Thursday, March 21, 2013

Union hangover

It's hard to deny it anymore. The European Union, at least as such, is, if not a failed experiment, then badly botched attempt. One after another, third-rate economies tarted up to be second-rate and bolted onto first-rate economies are having to be bailed out by those said first-raters. The taxpayers of the robust economies are getting understandably tired of doing this, especially when the taxpayers of the faltering economies have no interest in economizing or changing the ways that put them in dire straits in the first place. How can such a union persist, particularly when it's not actually even fixed together as a single political entity? I no longer really think it can.

Years ago the suggestion of a "two-speed Europe" was uttered sotto voco. I didn't care for the idea. Everyone should follow the same rules! Everyone should have the same standards! They all arrive together! I think that was the general feeling in the EU as well. It seems to me now that was unrealistic, and maybe those suggestions should have been said a bit louder and discussed more adamantly. Don't get me wrong. I'm not talking about an a la carte union, which the British want and I find unutterably self-serving. It has all the charm, maturity, and respect for your roomies as claiming the right to come over on Friday night, find a bed mate, raid the fridge, and half-heartedly dump some pocket change in the coffee jar before you bugger off again past the sinkful of dirty dishes. No, not the Anglo-Saxon conception of the EU. There would be two sets of rules, depending on the speed of your economy; a core set, and a starter set. The problem is membership in the EU has always been toss 'em into the deep end if they can pump their arms and legs; don't worry, they'll swim. Sure.

It struck me sometime in the 2000s that the experiment was running a little hot. The EU was admitting new members with all the alacrity and discretion of a beer hall manager. The more the merrier, hurry hurry hurry before all the kegs are empty! The criteria for joining were shoddy and economies that had emerged from communism a decade earlier were being ushered in if they had something like a pulse. Well, it wasn't hard to have a blazing economy if you were being stuffed to the gills by corporations eager to take advantage of the fact your workers were still dazzled by the prospect of making twenty bucks a day. But that didn't make it a robust economy, as we're seeing. Even back then, I was having misgivings. It seemed to me then, and even more so now, that admission to the European Union, particularly the eurozone, should have been golden carrot dangled before prospective members for at least a generation. Something to work for. Tighten their economies up, show that they can be fiscally responsible, demonstrate their staying power, and train the citizenry for the responsibilities admission entails and the obligations to the other members.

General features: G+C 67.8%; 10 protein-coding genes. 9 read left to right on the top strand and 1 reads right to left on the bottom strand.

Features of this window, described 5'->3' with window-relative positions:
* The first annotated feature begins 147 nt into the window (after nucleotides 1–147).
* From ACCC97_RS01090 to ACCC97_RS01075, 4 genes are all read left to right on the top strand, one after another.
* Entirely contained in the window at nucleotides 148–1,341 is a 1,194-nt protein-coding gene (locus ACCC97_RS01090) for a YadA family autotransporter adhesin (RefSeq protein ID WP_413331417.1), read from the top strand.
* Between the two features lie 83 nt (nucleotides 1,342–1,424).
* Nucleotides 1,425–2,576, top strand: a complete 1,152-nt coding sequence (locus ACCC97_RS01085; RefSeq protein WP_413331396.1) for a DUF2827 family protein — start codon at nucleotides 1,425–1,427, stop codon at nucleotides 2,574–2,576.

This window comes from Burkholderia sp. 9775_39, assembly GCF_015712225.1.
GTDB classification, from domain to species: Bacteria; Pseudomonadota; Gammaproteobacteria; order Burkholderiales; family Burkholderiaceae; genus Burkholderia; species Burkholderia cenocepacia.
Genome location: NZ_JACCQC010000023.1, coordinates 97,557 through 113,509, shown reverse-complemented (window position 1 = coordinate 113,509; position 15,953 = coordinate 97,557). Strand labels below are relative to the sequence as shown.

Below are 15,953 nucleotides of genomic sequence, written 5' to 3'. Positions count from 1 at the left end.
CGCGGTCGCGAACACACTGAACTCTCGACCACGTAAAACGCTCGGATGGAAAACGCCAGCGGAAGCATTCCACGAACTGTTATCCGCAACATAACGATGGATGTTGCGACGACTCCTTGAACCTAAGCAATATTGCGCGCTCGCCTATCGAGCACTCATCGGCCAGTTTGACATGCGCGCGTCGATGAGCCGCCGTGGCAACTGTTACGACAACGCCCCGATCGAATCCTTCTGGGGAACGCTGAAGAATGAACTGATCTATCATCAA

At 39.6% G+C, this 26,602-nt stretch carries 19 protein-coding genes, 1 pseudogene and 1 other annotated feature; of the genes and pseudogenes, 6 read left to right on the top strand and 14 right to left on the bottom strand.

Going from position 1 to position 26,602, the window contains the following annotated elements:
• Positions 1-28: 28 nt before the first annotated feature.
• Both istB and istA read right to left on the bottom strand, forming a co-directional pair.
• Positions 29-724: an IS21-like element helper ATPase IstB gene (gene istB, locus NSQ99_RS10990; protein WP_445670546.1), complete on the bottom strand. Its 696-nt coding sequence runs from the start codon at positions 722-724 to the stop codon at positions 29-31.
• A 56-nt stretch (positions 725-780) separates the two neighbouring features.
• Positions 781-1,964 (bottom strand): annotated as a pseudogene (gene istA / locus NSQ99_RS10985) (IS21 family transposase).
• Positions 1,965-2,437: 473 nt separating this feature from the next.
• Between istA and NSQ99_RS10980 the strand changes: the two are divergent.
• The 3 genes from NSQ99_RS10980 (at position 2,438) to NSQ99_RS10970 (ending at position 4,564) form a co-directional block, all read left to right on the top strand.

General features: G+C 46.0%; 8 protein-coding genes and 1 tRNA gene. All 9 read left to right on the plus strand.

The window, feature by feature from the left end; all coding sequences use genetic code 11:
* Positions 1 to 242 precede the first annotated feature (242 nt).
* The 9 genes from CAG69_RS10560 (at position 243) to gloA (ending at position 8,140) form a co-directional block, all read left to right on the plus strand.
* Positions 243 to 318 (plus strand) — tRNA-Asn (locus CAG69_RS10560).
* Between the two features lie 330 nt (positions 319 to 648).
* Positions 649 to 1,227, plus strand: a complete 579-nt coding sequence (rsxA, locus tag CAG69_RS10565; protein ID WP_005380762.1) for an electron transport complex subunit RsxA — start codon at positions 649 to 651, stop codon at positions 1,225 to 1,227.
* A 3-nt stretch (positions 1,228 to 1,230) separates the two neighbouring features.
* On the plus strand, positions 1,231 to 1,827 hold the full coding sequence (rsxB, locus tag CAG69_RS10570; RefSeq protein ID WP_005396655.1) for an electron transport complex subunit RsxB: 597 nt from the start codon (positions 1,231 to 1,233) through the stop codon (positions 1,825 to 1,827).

I'm tempted to think that the only way to save the EU is for it to nova. Explode, and the core shed the dead weight members. Let them continue to trade and keep free movement of labour, but divorce the sick economies. Force them to rebuild and work toward the stable currency the euro really represents when it's not forced to back economies like Greece, where tax evasion is a gold medal Olympic sport. And if they can't be bothered to shape up and reapply, that works too. But I'd make them pay the freight for forex if they wanted to trade with the core EU. Come to that, I'd make the UK do that for sticking to the pound. If Germany can fold the mark, the Brits can certainly fold the pound, and if they won't, I don't see why the core EU should have to enrich bankers for the dubious privilege of paying for British goods in pounds.

I don't know what's going to happen, but I've reached the point where I no longer expect to see the EU—or more specifically, the eurozone—emerge with its current membership. In fact, I'm at the point now where I'm not sure it would be a good thing if it did. Maybe some of these economies need a timeout. Some of their taxpayers certainly do need to sit in the corner with the dunce cap on, that's for damn sure.

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